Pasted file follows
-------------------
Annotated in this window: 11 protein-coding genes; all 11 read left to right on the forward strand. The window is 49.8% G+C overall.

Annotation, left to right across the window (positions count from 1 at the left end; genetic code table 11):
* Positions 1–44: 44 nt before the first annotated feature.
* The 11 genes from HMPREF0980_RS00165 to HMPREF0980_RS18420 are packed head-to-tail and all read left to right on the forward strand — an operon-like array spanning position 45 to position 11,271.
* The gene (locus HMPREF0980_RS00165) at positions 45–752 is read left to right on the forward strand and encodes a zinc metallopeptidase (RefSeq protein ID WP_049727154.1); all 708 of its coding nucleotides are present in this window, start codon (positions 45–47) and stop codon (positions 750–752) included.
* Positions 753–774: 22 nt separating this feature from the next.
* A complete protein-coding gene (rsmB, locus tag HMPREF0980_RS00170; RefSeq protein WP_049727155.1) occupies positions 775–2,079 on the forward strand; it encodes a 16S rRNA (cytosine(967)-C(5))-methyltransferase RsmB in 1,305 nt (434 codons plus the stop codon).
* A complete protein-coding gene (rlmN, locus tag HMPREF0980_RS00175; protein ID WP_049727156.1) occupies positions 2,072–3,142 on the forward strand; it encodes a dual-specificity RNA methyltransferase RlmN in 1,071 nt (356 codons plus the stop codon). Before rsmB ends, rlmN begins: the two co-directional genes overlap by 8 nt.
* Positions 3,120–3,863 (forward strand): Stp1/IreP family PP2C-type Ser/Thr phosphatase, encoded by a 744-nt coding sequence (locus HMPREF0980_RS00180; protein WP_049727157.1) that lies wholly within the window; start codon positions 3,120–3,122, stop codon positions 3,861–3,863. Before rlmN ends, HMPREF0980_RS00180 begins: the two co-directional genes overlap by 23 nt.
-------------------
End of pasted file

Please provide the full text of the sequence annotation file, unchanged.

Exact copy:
Annotated in this window: 11 protein-coding genes; all 11 read left to right on the forward strand. The window is 49.8% G+C overall.

Annotation, left to right across the window (positions count from 1 at the left end; genetic code table 11):
* Positions 1–44: 44 nt before the first annotated feature.
* The 11 genes from HMPREF0980_RS00165 to HMPREF0980_RS18420 are packed head-to-tail and all read left to right on the forward strand — an operon-like array spanning position 45 to position 11,271.
* The gene (locus HMPREF0980_RS00165) at positions 45–752 is read left to right on the forward strand and encodes a zinc metallopeptidase (RefSeq protein ID WP_049727154.1); all 708 of its coding nucleotides are present in this window, start codon (positions 45–47) and stop codon (positions 750–752) included.
* Positions 753–774: 22 nt separating this feature from the next.
* A complete protein-coding gene (rsmB, locus tag HMPREF0980_RS00170; RefSeq protein WP_049727155.1) occupies positions 775–2,079 on the forward strand; it encodes a 16S rRNA (cytosine(967)-C(5))-methyltransferase RsmB in 1,305 nt (434 codons plus the stop codon).
* A complete protein-coding gene (rlmN, locus tag HMPREF0980_RS00175; protein ID WP_049727156.1) occupies positions 2,072–3,142 on the forward strand; it encodes a dual-specificity RNA methyltransferase RlmN in 1,071 nt (356 codons plus the stop codon). Before rsmB ends, rlmN begins: the two co-directional genes overlap by 8 nt.
* Positions 3,120–3,863 (forward strand): Stp1/IreP family PP2C-type Ser/Thr phosphatase, encoded by a 744-nt coding sequence (locus HMPREF0980_RS00180; protein WP_049727157.1) that lies wholly within the window; start codon positions 3,120–3,122, stop codon positions 3,861–3,863. Before rlmN ends, HMPREF0980_RS00180 begins: the two co-directional genes overlap by 23 nt.